Zoom works great: I’ve seen up to ~50 folks attending the talk remotely and slides with video. Everything connection wise worked well except for a single committee member with some minor freezing during the private defense.
Have backup options: Give yourself time and backups in case things go wrong. Set up the connection early (15+ minutes) and ask the committee to show up early to check everything is working. Have one of more backups including a phone based conference call.
Call manager should not be the person defending: Have someone else, ideally a committee member, set up and manage the Zoom (or other system) call. This means that the student doesn’t need to deal with that on top of everything else and can focus on the defense.
Mute everyone for the presentation: Either ask all participants to mute themselves at the start or (better yet) have whoever is managing the call mute them all centrally. It’s easy for the audience to forget they aren’t muted and accidentally interrupt the presentation.
Audience, show you engagement: Leave your video on (unless bandwidth is an issue). If you’ve ever given a remote talk the lack of normal audience engagement is really challenging. A bunch of live video faces really helps. Also, consider exaggerating your positive responses. With lots of folks everyone is small so clear head nods, thumbs ups, and big smiles can all help mimic normal positive audience feedback.
Use a multi-monitor setup: Having two monitors will let you see folks attending the talk plus your slides and notes. Of course if it’s easier for you to not see the audience, then definitely take the opportunity of defending remotely to not have to see them. You’ll need to setup zoom to work with dual monitors for this to work properly https://support.zoom.us/hc/en-us/articles/201362583-Using-Dual-Monitors-with-the-Zoom-Desktop-Client Alternatively you can share your screen from one computer and join the call from another computer to see all the participants.
Manage bandwidth and adjust accordingly: Test streaming quality in advance in the same place and time of day you’ll be defending. If viewers notice bandwidth issues (blurry or dropping frames) try moving the laptop closer to the WiFi router or plugging directly into the router or a wired Ethernet port. If there are still bandwidth issues you may want to have the audience stop their video. Since the presenter often can’t tell if there are connection issues the person managing the call should either ask viewers to turn off their video via chat or turn off video centrally to avoid interrupting the presenter if possible.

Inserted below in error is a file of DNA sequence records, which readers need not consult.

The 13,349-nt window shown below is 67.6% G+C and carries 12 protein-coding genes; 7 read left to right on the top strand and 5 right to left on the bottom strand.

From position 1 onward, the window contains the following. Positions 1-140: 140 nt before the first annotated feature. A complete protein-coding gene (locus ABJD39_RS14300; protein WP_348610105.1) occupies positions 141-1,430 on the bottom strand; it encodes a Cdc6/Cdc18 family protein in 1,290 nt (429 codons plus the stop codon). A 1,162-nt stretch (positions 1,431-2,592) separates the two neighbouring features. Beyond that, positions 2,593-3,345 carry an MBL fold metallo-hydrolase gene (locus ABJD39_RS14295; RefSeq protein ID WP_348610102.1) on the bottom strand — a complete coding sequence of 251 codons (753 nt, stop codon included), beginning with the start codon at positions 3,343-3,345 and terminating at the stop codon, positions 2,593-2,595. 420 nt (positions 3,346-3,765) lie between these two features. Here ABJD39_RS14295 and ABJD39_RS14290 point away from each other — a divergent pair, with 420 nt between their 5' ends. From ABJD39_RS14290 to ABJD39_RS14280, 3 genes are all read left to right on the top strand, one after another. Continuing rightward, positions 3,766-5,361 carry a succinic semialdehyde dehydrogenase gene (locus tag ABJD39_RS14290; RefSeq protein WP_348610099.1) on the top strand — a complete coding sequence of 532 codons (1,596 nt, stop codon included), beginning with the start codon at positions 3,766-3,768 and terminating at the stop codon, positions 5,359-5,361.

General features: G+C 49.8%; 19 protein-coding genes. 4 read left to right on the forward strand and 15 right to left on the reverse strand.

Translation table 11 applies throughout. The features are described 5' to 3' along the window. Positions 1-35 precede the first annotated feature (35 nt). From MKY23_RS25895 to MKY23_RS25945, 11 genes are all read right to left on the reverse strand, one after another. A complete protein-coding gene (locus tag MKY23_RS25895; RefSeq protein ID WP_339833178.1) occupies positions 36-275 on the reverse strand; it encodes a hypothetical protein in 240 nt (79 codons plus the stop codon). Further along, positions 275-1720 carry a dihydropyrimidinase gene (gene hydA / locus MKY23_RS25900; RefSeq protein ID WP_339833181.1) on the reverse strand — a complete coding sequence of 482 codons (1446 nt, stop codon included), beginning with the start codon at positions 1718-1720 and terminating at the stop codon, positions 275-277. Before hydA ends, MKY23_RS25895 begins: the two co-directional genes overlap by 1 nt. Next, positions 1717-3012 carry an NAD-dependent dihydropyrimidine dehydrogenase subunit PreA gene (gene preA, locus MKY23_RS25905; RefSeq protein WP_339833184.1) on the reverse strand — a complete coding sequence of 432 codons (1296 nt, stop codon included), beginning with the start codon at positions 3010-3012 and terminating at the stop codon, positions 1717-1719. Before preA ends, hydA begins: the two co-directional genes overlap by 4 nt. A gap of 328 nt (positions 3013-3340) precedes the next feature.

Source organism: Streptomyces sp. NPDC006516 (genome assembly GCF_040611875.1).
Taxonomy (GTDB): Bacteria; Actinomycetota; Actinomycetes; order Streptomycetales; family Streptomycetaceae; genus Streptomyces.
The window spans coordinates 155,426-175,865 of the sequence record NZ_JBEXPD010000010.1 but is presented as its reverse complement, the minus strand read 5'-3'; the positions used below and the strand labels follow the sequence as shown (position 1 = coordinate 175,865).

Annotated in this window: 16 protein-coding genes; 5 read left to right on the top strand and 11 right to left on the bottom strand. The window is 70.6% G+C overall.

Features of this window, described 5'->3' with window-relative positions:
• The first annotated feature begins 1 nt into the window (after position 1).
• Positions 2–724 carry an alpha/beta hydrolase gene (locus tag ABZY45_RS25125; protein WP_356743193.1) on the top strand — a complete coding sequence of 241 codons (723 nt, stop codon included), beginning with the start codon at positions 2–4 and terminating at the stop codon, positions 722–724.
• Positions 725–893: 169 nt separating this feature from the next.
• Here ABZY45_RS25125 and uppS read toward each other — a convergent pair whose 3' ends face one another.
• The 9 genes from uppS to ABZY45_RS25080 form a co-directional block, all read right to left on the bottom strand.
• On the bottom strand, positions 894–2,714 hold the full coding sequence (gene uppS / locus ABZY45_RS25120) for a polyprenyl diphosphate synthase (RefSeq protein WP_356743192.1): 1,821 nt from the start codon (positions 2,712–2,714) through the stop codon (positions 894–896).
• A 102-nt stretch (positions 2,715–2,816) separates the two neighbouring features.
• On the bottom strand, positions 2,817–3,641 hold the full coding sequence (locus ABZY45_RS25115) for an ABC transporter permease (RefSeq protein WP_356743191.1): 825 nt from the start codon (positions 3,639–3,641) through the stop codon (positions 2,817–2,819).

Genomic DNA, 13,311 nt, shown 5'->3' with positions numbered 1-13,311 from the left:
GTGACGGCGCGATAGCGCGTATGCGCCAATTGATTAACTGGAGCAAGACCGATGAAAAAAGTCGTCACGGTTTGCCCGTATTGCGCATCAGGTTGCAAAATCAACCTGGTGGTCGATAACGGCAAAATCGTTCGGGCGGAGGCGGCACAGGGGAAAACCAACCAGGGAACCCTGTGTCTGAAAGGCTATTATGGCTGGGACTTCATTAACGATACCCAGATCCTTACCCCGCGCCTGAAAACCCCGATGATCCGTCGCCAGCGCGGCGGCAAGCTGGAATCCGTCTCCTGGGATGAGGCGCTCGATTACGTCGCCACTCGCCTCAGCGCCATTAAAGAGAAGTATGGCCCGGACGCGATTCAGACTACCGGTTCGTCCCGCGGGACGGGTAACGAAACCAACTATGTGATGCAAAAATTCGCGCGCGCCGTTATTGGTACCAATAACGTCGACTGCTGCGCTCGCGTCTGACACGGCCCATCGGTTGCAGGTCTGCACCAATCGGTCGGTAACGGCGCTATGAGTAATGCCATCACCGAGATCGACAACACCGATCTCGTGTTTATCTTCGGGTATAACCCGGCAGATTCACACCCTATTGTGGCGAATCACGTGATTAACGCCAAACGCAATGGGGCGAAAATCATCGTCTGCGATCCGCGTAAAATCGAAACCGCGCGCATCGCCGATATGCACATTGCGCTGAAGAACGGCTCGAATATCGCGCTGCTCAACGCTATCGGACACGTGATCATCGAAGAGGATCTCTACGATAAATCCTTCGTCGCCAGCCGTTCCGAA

Mimic “step out of the room”: The committee should have a plan for having the student “step out of the room. In Zoom this can be done by using a breakout room for the committee to talk and then return to the main room when done (which is made possible by having a committee member manage the Zoom call). You can also put the defending student “on hold” https://support.zoom.us/hc/en-us/articles/201362813-Attendee-On-Hold
Committee members should use video: Committee members should definitely use video if possible during the private portion of the defense. This is an inherently stressful activity and a lot of the usual positive encouraging social cues get lost with voice only communication. That said, if you’re freezing when asking questions it’s probably because of your local wireless/upload bandwidth and so you can probably help this by turning off your video so that you can communicate clearly.
Committee members should be kind and supportive: Frankly you should always be doing this, but it’s even more important now because everyone is under a ton of extra stress. This doesn’t mean you can’t probe the work, just do it in a positive way focused on helping the student. Also, consider minimizing required changes for the thesis. Most of us aren’t focusing well right now and revisions are often due on a tight timeline. Clearly distinguish recommendations for changes prior to submitting papers from changes required for the thesis.
Communicate excitement about a student passing clearly/effusively: This is a big deal even if you’re stressed and can’t celebrate it in the usual ways. Make really clear how big a deal this is to try to overcome the different feel of a video interaction vs. an in person congratulations.
Celebrate: New MS/PhDs – This may not be how you envisioned the conclusion of years work happening, but that doesn’t change that it’s a huge accomplishment. Celebrate in whatever (publicly responsible) way you can. One option is a video-based celebration. They’re surprisingly fun!
This post is based on a Twitter thread by Ethan White (https://twitter.com/ethanwhite/status/1240336385896316928) with ideas contributed to that thread by @echoechoR, @JosephLo16, @michaelhoffman, @kimpy79, and @ellelnutter. This document is released under the CC0 publication domain declaration (https://creativecommons.org/share-your-work/public-domain/cc0/) so that you can share and modify without restriction or need to provide credit. Thanks to @adanianscience for motivating me to put it up in formats useful for folks not on Twitter.